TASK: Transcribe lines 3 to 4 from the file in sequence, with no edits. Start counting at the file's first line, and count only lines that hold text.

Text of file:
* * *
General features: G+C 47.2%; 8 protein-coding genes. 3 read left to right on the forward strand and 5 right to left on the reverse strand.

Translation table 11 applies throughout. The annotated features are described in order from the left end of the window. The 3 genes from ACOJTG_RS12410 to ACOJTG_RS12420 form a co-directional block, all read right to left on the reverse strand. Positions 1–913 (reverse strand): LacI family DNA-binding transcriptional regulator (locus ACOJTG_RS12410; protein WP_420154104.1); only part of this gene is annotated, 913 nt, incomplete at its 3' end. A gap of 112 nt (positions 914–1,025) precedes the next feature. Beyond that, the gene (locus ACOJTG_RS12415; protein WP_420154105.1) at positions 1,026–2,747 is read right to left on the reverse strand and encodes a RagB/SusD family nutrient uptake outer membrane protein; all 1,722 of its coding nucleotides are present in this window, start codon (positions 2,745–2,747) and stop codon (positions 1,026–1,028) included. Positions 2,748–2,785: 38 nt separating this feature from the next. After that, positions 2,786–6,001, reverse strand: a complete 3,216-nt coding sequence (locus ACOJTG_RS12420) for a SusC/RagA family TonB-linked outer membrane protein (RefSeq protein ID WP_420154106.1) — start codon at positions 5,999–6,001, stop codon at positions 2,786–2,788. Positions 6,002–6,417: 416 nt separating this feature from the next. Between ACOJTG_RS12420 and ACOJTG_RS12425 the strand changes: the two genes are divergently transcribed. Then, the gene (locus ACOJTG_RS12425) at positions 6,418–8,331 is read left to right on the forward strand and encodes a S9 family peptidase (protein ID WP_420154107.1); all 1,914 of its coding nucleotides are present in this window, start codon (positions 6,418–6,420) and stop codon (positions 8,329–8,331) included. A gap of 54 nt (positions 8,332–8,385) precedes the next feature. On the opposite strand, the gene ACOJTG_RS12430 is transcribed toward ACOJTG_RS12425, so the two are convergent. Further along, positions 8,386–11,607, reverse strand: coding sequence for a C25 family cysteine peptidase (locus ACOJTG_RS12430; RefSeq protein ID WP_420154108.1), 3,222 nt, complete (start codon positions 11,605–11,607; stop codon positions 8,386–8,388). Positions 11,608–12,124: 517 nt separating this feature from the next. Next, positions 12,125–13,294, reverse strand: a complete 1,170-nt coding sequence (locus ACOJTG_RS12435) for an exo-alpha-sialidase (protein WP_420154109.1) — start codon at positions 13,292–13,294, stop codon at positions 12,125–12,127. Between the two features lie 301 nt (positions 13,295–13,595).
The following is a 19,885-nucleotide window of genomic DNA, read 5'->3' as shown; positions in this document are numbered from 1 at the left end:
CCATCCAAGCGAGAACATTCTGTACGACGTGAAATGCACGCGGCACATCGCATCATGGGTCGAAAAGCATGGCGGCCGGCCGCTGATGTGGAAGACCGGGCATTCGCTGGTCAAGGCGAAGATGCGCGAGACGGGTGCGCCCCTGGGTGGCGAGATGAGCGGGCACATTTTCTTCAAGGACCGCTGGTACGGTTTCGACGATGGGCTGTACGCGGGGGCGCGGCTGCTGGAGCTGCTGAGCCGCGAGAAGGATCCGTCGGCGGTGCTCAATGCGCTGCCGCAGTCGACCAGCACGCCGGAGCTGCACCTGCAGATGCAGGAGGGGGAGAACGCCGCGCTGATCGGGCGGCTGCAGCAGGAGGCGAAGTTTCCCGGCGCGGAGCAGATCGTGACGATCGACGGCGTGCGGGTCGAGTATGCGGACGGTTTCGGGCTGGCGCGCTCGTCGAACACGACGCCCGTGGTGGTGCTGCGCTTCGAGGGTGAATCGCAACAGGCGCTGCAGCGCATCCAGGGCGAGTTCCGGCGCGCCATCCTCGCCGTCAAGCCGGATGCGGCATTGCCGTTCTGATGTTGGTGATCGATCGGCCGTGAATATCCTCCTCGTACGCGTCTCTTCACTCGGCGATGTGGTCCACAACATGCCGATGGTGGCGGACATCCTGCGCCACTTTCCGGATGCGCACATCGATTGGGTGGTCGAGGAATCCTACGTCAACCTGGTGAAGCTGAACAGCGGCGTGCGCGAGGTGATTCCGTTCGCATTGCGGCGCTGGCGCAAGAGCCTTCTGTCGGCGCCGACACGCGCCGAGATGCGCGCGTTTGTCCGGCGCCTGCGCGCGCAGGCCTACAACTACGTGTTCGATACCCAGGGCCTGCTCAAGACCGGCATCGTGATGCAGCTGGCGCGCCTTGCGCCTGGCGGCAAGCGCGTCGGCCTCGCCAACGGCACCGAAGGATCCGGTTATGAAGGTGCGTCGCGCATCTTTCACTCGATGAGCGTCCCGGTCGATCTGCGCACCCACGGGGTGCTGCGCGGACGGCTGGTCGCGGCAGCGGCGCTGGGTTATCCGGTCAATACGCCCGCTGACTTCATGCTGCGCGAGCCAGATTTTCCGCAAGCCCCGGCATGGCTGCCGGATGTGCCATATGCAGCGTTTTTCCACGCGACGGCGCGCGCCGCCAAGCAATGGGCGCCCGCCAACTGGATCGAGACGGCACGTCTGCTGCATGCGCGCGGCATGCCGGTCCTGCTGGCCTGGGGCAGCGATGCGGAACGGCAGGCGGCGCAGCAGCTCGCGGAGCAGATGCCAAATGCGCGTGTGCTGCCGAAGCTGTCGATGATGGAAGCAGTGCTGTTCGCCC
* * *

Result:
The following is a 19,885-nucleotide window of genomic DNA, read 5'->3' as shown; positions in this document are numbered from 1 at the left end:
CCATCCAAGCGAGAACATTCTGTACGACGTGAAATGCACGCGGCACATCGCATCATGGGTCGAAAAGCATGGCGGCCGGCCGCTGATGTGGAAGACCGGGCATTCGCTGGTCAAGGCGAAGATGCGCGAGACGGGTGCGCCCCTGGGTGGCGAGATGAGCGGGCACATTTTCTTCAAGGACCGCTGGTACGGTTTCGACGATGGGCTGTACGCGGGGGCGCGGCTGCTGGAGCTGCTGAGCCGCGAGAAGGATCCGTCGGCGGTGCTCAATGCGCTGCCGCAGTCGACCAGCACGCCGGAGCTGCACCTGCAGATGCAGGAGGGGGAGAACGCCGCGCTGATCGGGCGGCTGCAGCAGGAGGCGAAGTTTCCCGGCGCGGAGCAGATCGTGACGATCGACGGCGTGCGGGTCGAGTATGCGGACGGTTTCGGGCTGGCGCGCTCGTCGAACACGACGCCCGTGGTGGTGCTGCGCTTCGAGGGTGAATCGCAACAGGCGCTGCAGCGCATCCAGGGCGAGTTCCGGCGCGCCATCCTCGCCGTCAAGCCGGATGCGGCATTGCCGTTCTGATGTTGGTGATCGATCGGCCGTGAATATCCTCCTCGTACGCGTCTCTTCACTCGGCGATGTGGTCCACAACATGCCGATGGTGGCGGACATCCTGCGCCACTTTCCGGATGCGCACATCGATTGGGTGGTCGAGGAATCCTACGTCAACCTGGTGAAGCTGAACAGCGGCGTGCGCGAGGTGATTCCGTTCGCATTGCGGCGCTGGCGCAAGAGCCTTCTGTCGGCGCCGACACGCGCCGAGATGCGCGCGTTTGTCCGGCGCCTGCGCGCGCAGGCCTACAACTACGTGTTCGATACCCAGGGCCTGCTCAAGACCGGCATCGTGATGCAGCTGGCGCGCCTTGCGCCTGGCGGCAAGCGCGTCGGCCTCGCCAACGGCACCGAAGGATCCGGTTATGAAGGTGCGTCGCGCATCTTTCACTCGATGAGCGTCCCGGTCGATCTGCGCACCCACGGGGTGCTGCGCGGACGGCTGGTCGCGGCAGCGGCGCTGGGTTATCCGGTCAATACGCCCGCTGACTTCATGCTGCGCGAGCCAGATTTTCCGCAAGCCCCGGCATGGCTGCCGGATGTGCCATATGCAGCGTTTTTCCACGCGACGGCGCGCGCCGCCAAGCAATGGGCGCCCGCCAACTGGATCGAGACGGCACGTCTGCTGCATGCGCGCGGCATGCCGGTCCTGCTGGCCTGGGGCAGCGATGCGGAACGGCAGGCGGCGCAGCAGCTCGCGGAGCAGATGCCAAATGCGCGTGTGCTGCCGAAGCTGTCGATGATGGAAGCAGTGCTGTTCGCCC